Students and other assorted YPs (‘Young People’, as I like to call them these days) are a common sight in the costume store. (Strangely, Hilary and I are ‘fashion’ curators who manage the ‘dress’ collection held in the ‘costume’ store, but that’s another story). They often come alone or in groups, with or without tutors, to look at objects and to ask interesting questions. The visit recorded in these images (by Richard Stroud, one of the museum’s three photographers) was slightly different. The students had come to take photos for a micro site connected to the web pages of the […]
Welcome to the Museum of London blog - insightful and interesting digital content from our team.
Browse the blog, join in the conversation, and if you want to know more about the museum visit the main site.
The story of London Tweed
So this is how the story goes. In 1826 a London merchant decides to buy some cloth from a weaver in Hawick, a town in the Scottish borders famous for its cloth production. Very happy with his order, he decides to get some more but – crucially – misreads the weaver’s dashed handwriting. Instead of ‘twill’ this Londoner reads ‘tweed’, and assumes this new cloth must take after the River Tweed which runs fast and clear through the textile areas of lower Scotland. ‘Tweed’ and not ’twill’ has been the term used ever since.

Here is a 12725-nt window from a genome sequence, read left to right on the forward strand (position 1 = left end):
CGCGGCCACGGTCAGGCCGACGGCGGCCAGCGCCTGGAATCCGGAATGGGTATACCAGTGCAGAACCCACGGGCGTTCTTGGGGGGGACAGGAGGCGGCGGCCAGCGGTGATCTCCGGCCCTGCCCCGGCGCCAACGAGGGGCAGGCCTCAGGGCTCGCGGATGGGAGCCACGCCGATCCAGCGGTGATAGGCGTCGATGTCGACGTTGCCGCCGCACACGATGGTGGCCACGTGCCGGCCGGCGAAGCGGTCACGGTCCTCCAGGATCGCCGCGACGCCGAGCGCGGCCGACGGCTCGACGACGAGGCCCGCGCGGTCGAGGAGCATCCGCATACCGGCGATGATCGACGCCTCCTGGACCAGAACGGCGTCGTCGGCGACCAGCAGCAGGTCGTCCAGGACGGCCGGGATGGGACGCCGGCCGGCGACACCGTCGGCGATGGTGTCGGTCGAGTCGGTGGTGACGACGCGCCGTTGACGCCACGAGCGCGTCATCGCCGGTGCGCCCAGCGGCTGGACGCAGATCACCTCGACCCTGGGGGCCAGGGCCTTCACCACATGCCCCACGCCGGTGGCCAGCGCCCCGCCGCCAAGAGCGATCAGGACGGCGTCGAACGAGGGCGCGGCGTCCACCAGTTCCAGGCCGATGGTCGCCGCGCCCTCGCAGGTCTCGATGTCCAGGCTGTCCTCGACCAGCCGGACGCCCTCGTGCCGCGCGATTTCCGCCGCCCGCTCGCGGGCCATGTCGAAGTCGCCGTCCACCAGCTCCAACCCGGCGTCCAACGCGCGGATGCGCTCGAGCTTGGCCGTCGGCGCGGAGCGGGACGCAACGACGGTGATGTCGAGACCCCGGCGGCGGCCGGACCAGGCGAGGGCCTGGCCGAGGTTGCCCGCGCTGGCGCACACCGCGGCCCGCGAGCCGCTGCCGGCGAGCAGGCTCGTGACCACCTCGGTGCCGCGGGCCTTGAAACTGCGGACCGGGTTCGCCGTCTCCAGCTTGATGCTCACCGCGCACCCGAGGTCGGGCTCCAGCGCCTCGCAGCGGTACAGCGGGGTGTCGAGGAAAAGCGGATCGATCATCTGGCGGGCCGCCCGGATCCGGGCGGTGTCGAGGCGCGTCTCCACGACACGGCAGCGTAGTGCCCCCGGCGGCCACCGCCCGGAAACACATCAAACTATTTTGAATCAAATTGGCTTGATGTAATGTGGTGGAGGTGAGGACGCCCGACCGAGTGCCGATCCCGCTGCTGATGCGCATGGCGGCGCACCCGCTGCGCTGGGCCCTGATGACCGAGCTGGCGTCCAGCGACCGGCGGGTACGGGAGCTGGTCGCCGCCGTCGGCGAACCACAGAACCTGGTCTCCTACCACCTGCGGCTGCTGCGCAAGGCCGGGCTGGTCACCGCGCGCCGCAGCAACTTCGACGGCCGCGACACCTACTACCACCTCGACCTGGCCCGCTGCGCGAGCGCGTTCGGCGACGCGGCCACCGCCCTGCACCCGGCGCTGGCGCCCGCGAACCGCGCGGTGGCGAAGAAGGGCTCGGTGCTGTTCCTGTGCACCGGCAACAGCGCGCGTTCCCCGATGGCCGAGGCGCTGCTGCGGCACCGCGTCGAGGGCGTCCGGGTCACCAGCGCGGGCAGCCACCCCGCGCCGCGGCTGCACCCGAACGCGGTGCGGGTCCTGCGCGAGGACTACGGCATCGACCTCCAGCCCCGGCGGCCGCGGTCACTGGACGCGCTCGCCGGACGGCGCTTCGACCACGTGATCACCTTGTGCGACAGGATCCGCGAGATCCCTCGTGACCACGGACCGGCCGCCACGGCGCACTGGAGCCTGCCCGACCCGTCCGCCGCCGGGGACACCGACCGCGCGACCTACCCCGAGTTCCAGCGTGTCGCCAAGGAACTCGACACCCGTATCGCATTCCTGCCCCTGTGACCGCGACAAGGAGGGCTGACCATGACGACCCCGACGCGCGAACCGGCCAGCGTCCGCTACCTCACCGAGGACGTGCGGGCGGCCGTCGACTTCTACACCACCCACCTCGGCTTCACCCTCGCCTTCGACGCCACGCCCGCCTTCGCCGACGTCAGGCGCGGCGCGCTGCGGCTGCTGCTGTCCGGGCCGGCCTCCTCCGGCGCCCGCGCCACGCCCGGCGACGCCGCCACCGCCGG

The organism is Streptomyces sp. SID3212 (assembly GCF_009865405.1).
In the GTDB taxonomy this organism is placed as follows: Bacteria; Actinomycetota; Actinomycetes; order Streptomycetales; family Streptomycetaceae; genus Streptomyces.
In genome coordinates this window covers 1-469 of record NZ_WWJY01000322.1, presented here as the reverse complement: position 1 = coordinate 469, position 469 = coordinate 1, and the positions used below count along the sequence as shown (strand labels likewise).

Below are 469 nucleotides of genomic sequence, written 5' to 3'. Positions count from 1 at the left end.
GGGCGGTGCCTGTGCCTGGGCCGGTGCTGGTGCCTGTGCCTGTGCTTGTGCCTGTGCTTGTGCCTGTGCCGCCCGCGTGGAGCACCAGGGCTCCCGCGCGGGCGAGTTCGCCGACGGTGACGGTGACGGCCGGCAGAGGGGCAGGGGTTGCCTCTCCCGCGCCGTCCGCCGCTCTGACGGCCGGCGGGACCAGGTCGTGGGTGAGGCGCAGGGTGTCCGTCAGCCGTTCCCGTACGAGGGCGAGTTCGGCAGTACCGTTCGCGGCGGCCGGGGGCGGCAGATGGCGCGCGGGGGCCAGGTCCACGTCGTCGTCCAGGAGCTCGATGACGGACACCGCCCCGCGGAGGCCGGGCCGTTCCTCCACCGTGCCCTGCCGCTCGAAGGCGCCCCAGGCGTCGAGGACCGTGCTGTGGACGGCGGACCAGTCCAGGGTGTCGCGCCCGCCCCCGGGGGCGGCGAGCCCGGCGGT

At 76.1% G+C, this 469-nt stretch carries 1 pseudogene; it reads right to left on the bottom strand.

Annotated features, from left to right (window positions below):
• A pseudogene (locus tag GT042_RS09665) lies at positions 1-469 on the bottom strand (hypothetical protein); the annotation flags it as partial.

Christina Broom: A pioneering photographer
It is almost a year now since I first laid eyes on an extraordinary private collection of photographs by Christina Broom.
From saintly to saucy: the medieval badge that wasn’t as innocent as it seemed
Cataloguing the Museum’s collection of medieval pilgrim badges for Collections Online has been a great opportunity for me to look really closely at our objects and sometimes to find out that items are not at all what they appear to be. A great example recently has been a tiny little badge in the shape of a comb.